I began the meeting by saying: "We are here to start to heal. We are here to pledge that terrorism will not achieve its hideous aim -- that instead of driving us apart, it will draw us together. We will not let terrorism change the eyes with which we view each other, the hearts with which we understand each other, the respect with which we treat each other."

In a wonderful piece of timing, just 15 minutes before the rally began, I received a message from our Muslim Student Association, just in time to make it part of my remarks. "We at the Muslim Student Association express deep sympathy and pray for the victims in the New York World trade Center and Washington D.C. May the peace and blessing of God be with them." Later in the rally, a representative of the Muslim Association spoke tearfully, receiving strong applause for his heartfelt expression of sor row and horror. One indication of just how much our campus community needed this occasion to gather and speak: Some five hours later, after the formal event had ended, a small knot of students was still gathered in the plaza, speaking out urgently -- and raising their hands to get the floor. That spirit of community continues to this day, despite the horror at what happened and the fear of horrors yet to come.

A president may provide the immediately visible symbol of the campus response to a crisis, but helping San Francisco State deal with these horrific events has from the start involved a large and dedicated team, from our student affairs staff to our campus police chief to faculty leaders. To help faculty deal with the difficult discussions -- and strong emotions -- that might emerge in their classes, a group of our counseling and psychological services professionals and our dean of Human Relations produced a brief set of suggestions, guidelines, and referrals. They also wrote a similar document for supervisors, to help them help members of their staff who might be having difficulty in the attack's aftermath.

We recognized that some of our student groups might need particular reassurance and guidance at this time, and so Student Affairs professionals, together with the dean of Human Relations, set up meetings immediately with our Muslim, Jewish, and Palestinian student organizations, inviting them to invite others. We had not seen any signs of hostility or violence, but to forestall any possible physical disturbance and to maintain a campus sense of security, we re-advertised our longstanding campus escort service and increased the visible presence of campus police.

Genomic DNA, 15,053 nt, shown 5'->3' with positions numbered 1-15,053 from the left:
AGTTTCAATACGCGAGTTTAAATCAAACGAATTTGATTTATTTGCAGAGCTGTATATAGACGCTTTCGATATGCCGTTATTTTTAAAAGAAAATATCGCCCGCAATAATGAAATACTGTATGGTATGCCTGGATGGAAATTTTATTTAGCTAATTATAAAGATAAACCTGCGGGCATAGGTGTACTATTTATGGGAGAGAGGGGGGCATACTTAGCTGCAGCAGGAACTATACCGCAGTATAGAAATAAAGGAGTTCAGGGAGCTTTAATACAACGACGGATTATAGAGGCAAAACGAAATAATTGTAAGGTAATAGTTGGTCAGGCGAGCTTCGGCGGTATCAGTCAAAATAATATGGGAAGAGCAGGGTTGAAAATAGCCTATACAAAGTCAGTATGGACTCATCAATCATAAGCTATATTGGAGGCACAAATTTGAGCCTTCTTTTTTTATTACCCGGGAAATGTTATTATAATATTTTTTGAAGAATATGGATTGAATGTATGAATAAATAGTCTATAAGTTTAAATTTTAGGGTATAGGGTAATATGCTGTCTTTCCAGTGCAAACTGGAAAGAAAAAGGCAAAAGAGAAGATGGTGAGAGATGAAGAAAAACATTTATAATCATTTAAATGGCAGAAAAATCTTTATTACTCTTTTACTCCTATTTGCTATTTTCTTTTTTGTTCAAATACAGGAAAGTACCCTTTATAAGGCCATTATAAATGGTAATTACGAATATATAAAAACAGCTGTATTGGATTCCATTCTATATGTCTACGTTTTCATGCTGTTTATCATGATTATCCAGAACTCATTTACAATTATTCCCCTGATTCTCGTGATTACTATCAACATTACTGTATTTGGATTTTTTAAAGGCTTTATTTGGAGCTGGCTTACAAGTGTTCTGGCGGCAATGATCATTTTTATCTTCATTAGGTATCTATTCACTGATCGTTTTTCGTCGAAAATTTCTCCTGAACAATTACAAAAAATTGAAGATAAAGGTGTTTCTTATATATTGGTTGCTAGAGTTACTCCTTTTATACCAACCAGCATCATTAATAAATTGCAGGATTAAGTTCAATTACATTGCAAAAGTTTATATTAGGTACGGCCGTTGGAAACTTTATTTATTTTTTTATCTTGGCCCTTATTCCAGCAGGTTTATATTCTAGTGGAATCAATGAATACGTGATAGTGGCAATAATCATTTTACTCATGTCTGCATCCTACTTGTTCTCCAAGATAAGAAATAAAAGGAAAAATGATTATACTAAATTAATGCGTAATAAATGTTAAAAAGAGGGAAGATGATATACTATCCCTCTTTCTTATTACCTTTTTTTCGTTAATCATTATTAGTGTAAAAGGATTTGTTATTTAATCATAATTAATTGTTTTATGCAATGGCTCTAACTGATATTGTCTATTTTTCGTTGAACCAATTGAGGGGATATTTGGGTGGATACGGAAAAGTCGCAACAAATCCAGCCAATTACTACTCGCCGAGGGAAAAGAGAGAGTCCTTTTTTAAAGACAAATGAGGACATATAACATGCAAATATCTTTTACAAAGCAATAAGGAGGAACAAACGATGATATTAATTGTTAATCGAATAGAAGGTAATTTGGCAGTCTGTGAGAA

We held additional events of a healing nature. A candlelight vigil and march around campus, planned and carried out by our student government, and a quiet memorial service in the CampusMemorial Grove, held on the national day of prayer and remembrance, concluded a week in which we did our best to comfort each other and to maintain our loyalty and support for all members of our community.

Now that we have moved beyond the initial shock and grief, and the relatively uncomplicated moments of clinging together for comfort, the San Francisco State campus -- like the nation -- can expect to face even more difficult emotions: anger, a sense of hopelessness, even despair, as well as the likelihood of strong differences of opinion about the course our government pursues.

With that in mind, we are deliberately, and conspicuously, reinforcing throughout the campus a message for the future. The words we chose are those of the Right Reverend Jane Holmes Dixon, Bishop of Washington, spoken as she began the splendid service in the Washington National Cathedral memorializing the terrorist attack victims. "Love is stronger than hate," she reminded our nation. Those words, "Love is stronger than hate," now appear on campus banners, on the University's home page, on every issue of our weekly faculty-staff newsletter, and on my stationery. Soon, they will also hang from light poles on major streets leading to the campus. To me, this message sums up the spirit that will best sustain us in what may well be long, hard times to come.

In choosing this phrase, I was not sending a political message or suggesting a view of how our nation should seek to bring to justice those still living who bear responsibility for the events of Sept. 11, or how terrorism might be eradicated. I did want the phrase to remind them that while as individuals, we cannot change the world, we can make one part of it -- our immediate community -- better, one personal encounter at a time. I concluded by telling them that: "We have an absolute obligation to preserve this university as a safe and supportive community for all among us. Doing so is in itself a victory."